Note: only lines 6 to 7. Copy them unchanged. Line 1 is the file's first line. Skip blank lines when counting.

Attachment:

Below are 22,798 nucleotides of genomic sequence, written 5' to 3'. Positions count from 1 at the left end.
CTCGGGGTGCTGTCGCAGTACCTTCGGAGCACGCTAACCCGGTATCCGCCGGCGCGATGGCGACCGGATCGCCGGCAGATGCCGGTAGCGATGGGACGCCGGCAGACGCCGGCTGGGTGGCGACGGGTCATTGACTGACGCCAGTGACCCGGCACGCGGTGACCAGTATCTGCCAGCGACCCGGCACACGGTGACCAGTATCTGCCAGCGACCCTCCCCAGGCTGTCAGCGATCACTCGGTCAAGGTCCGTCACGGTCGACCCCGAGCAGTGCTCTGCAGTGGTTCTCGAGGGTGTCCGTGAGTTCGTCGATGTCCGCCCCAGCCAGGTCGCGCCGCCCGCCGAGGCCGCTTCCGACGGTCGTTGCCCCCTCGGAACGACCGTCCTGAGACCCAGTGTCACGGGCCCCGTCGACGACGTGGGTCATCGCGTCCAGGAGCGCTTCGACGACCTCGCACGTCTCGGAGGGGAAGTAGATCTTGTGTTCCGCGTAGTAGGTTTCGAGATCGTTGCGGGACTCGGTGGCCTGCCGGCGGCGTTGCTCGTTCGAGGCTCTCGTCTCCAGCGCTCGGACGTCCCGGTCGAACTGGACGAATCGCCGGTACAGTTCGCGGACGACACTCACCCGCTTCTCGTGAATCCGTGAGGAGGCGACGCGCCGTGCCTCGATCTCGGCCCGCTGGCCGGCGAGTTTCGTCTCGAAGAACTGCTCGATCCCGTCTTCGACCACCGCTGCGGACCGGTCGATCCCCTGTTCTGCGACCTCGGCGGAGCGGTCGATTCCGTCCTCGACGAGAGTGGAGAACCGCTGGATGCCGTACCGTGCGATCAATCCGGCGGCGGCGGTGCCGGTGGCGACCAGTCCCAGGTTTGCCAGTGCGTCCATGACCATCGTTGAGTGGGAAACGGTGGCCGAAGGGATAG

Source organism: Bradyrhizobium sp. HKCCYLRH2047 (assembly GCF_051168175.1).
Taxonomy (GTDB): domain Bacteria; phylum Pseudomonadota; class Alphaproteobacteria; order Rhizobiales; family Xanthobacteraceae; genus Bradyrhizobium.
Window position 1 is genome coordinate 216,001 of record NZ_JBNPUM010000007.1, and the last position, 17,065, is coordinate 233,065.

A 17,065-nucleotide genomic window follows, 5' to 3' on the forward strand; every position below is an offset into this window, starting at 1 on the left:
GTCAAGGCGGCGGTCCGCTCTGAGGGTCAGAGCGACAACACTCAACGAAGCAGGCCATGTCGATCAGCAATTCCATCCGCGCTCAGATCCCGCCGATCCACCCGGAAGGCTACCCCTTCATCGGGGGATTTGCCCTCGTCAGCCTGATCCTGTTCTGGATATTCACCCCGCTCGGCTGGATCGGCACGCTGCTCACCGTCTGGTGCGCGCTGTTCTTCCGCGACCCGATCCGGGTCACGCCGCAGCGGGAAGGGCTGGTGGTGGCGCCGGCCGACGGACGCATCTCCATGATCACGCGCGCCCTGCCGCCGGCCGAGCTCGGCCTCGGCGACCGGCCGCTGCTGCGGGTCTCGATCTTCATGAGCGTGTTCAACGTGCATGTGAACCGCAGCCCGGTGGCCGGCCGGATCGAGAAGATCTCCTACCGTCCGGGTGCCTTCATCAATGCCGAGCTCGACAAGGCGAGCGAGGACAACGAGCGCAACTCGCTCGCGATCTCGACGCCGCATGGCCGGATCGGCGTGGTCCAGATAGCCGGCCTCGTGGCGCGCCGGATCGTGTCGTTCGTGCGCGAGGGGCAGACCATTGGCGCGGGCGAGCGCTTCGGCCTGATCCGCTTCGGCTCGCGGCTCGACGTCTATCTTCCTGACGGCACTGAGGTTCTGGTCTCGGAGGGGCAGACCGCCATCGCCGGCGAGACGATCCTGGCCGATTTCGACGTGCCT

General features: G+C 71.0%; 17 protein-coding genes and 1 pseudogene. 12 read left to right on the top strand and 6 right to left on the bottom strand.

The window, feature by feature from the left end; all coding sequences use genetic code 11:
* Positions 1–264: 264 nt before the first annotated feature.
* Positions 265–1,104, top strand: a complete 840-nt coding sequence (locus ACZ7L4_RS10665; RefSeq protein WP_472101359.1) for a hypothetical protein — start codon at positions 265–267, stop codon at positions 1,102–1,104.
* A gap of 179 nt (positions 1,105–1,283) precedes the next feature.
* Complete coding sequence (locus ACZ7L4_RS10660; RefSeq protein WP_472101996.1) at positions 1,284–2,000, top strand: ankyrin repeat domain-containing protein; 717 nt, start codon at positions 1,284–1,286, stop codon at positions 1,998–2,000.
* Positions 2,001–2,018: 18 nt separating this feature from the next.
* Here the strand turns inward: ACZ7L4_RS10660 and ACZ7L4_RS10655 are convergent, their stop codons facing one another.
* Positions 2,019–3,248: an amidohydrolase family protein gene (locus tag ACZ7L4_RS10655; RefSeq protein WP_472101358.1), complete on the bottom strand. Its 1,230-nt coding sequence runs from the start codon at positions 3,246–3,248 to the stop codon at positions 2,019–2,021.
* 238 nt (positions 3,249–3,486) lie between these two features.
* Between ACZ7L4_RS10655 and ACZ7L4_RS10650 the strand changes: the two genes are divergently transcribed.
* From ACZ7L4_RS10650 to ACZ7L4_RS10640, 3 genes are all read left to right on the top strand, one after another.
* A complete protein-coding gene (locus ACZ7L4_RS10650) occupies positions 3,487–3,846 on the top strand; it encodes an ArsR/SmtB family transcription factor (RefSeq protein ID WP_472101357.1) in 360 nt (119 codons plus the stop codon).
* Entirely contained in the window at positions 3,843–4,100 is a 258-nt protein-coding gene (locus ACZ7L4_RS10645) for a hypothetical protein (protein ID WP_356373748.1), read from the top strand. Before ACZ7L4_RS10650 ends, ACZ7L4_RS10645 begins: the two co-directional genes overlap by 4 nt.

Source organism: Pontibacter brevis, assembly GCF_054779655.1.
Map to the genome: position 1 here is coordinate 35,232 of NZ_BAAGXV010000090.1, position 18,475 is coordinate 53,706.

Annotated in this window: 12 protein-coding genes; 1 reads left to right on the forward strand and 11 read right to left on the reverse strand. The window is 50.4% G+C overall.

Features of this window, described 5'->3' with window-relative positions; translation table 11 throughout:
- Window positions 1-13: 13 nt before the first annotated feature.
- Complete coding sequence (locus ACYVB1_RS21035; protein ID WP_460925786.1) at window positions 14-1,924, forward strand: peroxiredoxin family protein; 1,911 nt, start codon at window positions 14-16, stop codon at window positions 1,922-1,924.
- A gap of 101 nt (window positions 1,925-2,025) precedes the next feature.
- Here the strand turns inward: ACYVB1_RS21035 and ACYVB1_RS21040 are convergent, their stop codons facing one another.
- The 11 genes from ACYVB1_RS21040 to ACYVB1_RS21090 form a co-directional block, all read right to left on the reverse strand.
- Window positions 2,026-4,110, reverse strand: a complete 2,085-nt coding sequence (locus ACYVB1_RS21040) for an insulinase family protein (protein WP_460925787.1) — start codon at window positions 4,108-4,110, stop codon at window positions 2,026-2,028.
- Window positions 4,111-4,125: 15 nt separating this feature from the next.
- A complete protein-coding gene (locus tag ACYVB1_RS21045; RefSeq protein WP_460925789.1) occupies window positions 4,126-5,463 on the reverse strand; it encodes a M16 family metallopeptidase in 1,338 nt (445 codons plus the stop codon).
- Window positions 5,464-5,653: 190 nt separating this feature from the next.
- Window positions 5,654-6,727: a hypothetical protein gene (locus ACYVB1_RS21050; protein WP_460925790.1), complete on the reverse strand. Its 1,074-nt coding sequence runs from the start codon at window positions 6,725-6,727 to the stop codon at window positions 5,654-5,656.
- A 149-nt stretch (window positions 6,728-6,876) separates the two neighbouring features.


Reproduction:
A 17,065-nucleotide genomic window follows, 5' to 3' on the forward strand; every position below is an offset into this window, starting at 1 on the left:
GTCAAGGCGGCGGTCCGCTCTGAGGGTCAGAGCGACAACACTCAACGAAGCAGGCCATGTCGATCAGCAATTCCATCCGCGCTCAGATCCCGCCGATCCACCCGGAAGGCTACCCCTTCATCGGGGGATTTGCCCTCGTCAGCCTGATCCTGTTCTGGATATTCACCCCGCTCGGCTGGATCGGCACGCTGCTCACCGTCTGGTGCGCGCTGTTCTTCCGCGACCCGATCCGGGTCACGCCGCAGCGGGAAGGGCTGGTGGTGGCGCCGGCCGACGGACGCATCTCCATGATCACGCGCGCCCTGCCGCCGGCCGAGCTCGGCCTCGGCGACCGGCCGCTGCTGCGGGTCTCGATCTTCATGAGCGTGTTCAACGTGCATGTGAACCGCAGCCCGGTGGCCGGCCGGATCGAGAAGATCTCCTACCGTCCGGGTGCCTTCATCAATGCCGAGCTCGACAAGGCGAGCGAGGACAACGAGCGCAACTCGCTCGCGATCTCGACGCCGCATGGCCGGATCGGCGTGGTCCAGATAGCCGGCCTCGTGGCGCGCCGGATCGTGTCGTTCGTGCGCGAGGGGCAGACCATTGGCGCGGGCGAGCGCTTCGGCCTGATCCGCTTCGGCTCGCGGCTCGACGTCTATCTTCCTGACGGCACTGAGGTTCTGGTCTCGGAGGGGCAGACCGCCATCGCCGGCGAGACGATCCTGGCCGATTTCGACGTGCCT